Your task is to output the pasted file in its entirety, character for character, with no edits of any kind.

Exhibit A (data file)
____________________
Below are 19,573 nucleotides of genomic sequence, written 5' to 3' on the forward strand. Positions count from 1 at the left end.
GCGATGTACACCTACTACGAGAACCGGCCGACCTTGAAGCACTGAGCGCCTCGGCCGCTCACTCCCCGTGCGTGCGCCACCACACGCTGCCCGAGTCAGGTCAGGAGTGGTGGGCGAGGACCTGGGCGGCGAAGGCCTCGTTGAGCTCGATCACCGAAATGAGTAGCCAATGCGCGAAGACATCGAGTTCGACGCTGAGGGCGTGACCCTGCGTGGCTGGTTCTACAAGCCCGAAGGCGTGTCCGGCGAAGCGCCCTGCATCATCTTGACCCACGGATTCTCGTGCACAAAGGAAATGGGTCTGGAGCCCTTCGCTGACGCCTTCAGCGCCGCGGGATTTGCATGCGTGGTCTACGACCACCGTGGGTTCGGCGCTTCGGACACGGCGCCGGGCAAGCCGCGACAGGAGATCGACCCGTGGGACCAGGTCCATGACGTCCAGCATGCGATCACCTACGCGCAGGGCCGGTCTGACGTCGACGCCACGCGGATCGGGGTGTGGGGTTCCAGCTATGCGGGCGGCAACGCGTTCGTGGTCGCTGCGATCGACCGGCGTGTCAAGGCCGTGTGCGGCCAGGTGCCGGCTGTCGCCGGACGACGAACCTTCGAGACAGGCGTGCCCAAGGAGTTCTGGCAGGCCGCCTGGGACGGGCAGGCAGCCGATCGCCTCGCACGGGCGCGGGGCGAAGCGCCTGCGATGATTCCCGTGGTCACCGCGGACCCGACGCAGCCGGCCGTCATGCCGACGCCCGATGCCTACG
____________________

Below are 19,573 nucleotides of genomic sequence, written 5' to 3' on the forward strand. Positions count from 1 at the left end.
GCGATGTACACCTACTACGAGAACCGGCCGACCTTGAAGCACTGAGCGCCTCGGCCGCTCACTCCCCGTGCGTGCGCCACCACACGCTGCCCGAGTCAGGTCAGGAGTGGTGGGCGAGGACCTGGGCGGCGAAGGCCTCGTTGAGCTCGATCACCGAAATGAGTAGCCAATGCGCGAAGACATCGAGTTCGACGCTGAGGGCGTGACCCTGCGTGGCTGGTTCTACAAGCCCGAAGGCGTGTCCGGCGAAGCGCCCTGCATCATCTTGACCCACGGATTCTCGTGCACAAAGGAAATGGGTCTGGAGCCCTTCGCTGACGCCTTCAGCGCCGCGGGATTTGCATGCGTGGTCTACGACCACCGTGGGTTCGGCGCTTCGGACACGGCGCCGGGCAAGCCGCGACAGGAGATCGACCCGTGGGACCAGGTCCATGACGTCCAGCATGCGATCACCTACGCGCAGGGCCGGTCTGACGTCGACGCCACGCGGATCGGGGTGTGGGGTTCCAGCTATGCGGGCGGCAACGCGTTCGTGGTCGCTGCGATCGACCGGCGTGTCAAGGCCGTGTGCGGCCAGGTGCCGGCTGTCGCCGGACGACGAACCTTCGAGACAGGCGTGCCCAAGGAGTTCTGGCAGGCCGCCTGGGACGGGCAGGCAGCCGATCGCCTCGCACGGGCGCGGGGCGAAGCGCCTGCGATGATTCCCGTGGTCACCGCGGACCCGACGCAGCCGGCCGTCATGCCGACGCCCGATGCCTACG